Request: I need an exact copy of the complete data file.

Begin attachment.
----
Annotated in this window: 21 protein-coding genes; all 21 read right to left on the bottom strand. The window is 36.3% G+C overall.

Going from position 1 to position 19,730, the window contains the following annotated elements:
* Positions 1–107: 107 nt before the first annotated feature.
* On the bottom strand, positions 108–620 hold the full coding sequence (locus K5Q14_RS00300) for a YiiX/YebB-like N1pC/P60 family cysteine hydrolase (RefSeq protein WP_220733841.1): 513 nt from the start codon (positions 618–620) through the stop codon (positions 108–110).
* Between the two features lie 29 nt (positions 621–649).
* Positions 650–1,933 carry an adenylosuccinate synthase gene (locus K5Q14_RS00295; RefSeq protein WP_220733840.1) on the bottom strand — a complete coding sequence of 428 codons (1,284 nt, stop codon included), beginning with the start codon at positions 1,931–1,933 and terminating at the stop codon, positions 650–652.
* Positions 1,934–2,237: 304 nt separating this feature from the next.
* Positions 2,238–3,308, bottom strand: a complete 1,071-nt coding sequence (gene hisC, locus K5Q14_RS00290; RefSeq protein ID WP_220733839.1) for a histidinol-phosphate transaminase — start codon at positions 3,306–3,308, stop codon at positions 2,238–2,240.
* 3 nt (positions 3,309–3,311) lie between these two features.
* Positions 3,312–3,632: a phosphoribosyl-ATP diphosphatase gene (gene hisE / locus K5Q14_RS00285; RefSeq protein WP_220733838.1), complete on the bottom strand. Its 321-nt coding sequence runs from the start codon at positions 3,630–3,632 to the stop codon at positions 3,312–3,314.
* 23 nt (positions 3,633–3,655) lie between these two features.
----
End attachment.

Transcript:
Annotated in this window: 21 protein-coding genes; all 21 read right to left on the bottom strand. The window is 36.3% G+C overall.

Going from position 1 to position 19,730, the window contains the following annotated elements:
* Positions 1–107: 107 nt before the first annotated feature.
* On the bottom strand, positions 108–620 hold the full coding sequence (locus K5Q14_RS00300) for a YiiX/YebB-like N1pC/P60 family cysteine hydrolase (RefSeq protein WP_220733841.1): 513 nt from the start codon (positions 618–620) through the stop codon (positions 108–110).
* Between the two features lie 29 nt (positions 621–649).
* Positions 650–1,933 carry an adenylosuccinate synthase gene (locus K5Q14_RS00295; RefSeq protein WP_220733840.1) on the bottom strand — a complete coding sequence of 428 codons (1,284 nt, stop codon included), beginning with the start codon at positions 1,931–1,933 and terminating at the stop codon, positions 650–652.
* Positions 1,934–2,237: 304 nt separating this feature from the next.
* Positions 2,238–3,308, bottom strand: a complete 1,071-nt coding sequence (gene hisC, locus K5Q14_RS00290; RefSeq protein ID WP_220733839.1) for a histidinol-phosphate transaminase — start codon at positions 3,306–3,308, stop codon at positions 2,238–2,240.
* 3 nt (positions 3,309–3,311) lie between these two features.
* Positions 3,312–3,632: a phosphoribosyl-ATP diphosphatase gene (gene hisE / locus K5Q14_RS00285; RefSeq protein WP_220733838.1), complete on the bottom strand. Its 321-nt coding sequence runs from the start codon at positions 3,630–3,632 to the stop codon at positions 3,312–3,314.
* 23 nt (positions 3,633–3,655) lie between these two features.